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Tuesday
Jun222010

Burdock Gall Flies

This year I have been keeping a watch out for great burdock in the hope of seeing the burdock gall flies that I saw last year.  However, there was no sign of it in the places where it grew last summer and I was beginning to give up hope.  Then, a few days ago I noticed a burdock plant on the dam at the lower end of the middle lake.  It was infested with black aphids so I got down and had a closer look and then I noticed that there were also little yellow flies on it.  On getting my photos back home I found that these flies were probably Tephritis bardanae (Diptera: Tephritidae) which are similar but not identical to the Terellia tussilaginis that I saw last year (see here and here).

I have noticed before that Tephritidae sometimes flap one wing at a time, as if they are signalling by semaphore:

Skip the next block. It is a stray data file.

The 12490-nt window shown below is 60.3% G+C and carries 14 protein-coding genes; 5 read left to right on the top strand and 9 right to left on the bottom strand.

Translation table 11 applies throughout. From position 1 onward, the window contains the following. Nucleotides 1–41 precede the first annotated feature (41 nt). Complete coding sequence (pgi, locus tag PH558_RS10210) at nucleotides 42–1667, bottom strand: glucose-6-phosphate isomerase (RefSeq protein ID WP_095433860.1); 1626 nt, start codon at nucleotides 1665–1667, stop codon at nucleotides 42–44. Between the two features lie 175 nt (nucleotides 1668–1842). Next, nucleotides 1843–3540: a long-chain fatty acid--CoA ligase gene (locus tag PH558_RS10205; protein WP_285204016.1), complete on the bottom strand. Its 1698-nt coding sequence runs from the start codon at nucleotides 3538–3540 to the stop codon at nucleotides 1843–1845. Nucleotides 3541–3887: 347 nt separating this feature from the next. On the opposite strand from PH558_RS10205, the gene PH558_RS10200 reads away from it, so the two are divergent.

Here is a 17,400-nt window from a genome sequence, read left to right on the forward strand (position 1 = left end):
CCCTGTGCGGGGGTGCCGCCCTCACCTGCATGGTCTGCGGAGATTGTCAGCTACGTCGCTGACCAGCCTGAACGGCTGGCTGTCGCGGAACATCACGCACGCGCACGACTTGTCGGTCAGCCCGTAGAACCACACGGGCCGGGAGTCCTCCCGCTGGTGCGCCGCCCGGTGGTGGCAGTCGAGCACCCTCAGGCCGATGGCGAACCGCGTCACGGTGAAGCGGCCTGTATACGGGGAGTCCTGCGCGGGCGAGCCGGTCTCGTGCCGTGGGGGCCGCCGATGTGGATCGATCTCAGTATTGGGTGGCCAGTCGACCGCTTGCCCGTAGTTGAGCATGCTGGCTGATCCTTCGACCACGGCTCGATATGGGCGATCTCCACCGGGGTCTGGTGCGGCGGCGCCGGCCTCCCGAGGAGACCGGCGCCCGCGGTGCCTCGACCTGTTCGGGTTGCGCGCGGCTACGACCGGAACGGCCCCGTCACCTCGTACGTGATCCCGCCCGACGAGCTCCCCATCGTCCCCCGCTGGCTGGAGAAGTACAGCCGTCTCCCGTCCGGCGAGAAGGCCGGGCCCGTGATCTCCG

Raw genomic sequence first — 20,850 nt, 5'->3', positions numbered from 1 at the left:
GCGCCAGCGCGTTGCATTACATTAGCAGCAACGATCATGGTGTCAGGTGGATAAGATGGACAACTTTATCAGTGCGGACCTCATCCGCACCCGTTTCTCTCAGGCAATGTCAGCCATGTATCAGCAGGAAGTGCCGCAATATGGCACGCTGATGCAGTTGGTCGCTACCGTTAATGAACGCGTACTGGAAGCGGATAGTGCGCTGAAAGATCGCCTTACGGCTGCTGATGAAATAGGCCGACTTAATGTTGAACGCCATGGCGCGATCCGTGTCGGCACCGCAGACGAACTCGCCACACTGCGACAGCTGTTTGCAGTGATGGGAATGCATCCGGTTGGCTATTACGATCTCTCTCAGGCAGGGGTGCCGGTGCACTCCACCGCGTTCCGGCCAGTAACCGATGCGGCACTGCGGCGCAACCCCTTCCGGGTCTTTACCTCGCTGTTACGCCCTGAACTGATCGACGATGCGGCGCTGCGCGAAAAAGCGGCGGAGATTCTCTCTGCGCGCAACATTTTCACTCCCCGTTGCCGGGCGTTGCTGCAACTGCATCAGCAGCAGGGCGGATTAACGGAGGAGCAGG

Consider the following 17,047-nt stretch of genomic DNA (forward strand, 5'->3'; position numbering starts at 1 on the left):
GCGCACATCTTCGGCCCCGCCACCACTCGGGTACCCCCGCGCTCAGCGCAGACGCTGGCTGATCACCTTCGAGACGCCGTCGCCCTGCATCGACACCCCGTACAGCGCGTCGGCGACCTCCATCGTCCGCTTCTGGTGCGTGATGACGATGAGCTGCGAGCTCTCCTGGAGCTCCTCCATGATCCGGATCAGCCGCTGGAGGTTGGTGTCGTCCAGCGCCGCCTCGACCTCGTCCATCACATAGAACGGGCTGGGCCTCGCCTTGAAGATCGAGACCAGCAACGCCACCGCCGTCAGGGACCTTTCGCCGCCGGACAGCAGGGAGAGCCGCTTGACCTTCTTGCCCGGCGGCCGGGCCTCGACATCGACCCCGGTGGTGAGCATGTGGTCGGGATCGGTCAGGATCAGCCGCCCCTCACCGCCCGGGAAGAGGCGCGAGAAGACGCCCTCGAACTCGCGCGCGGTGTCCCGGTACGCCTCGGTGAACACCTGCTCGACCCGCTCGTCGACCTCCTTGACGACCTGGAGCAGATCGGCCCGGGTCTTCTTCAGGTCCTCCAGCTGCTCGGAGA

Photos taken in Whiteknights Park, Reading University grounds, Reading, UK, on 2010-06-19.

Reader Comments (1)

Hi Tristram, I've just Googled 'semaphore fly burdock' and got through to your fascinating blog. I studied Zoology at Reading in the sixties and remember Whiteknights Park well. It looks as though my signalling flies are Terellia tussilaginis. I took a closer look at the Burdock this morning because the tops of the buds had been eaten out, leaving dark holes. Then I noticed the little flies exploring the holes and jerking their wings. Many thanks for sharing your discoveries and photos online.
July 17 | Unregistered CommenterP Coward

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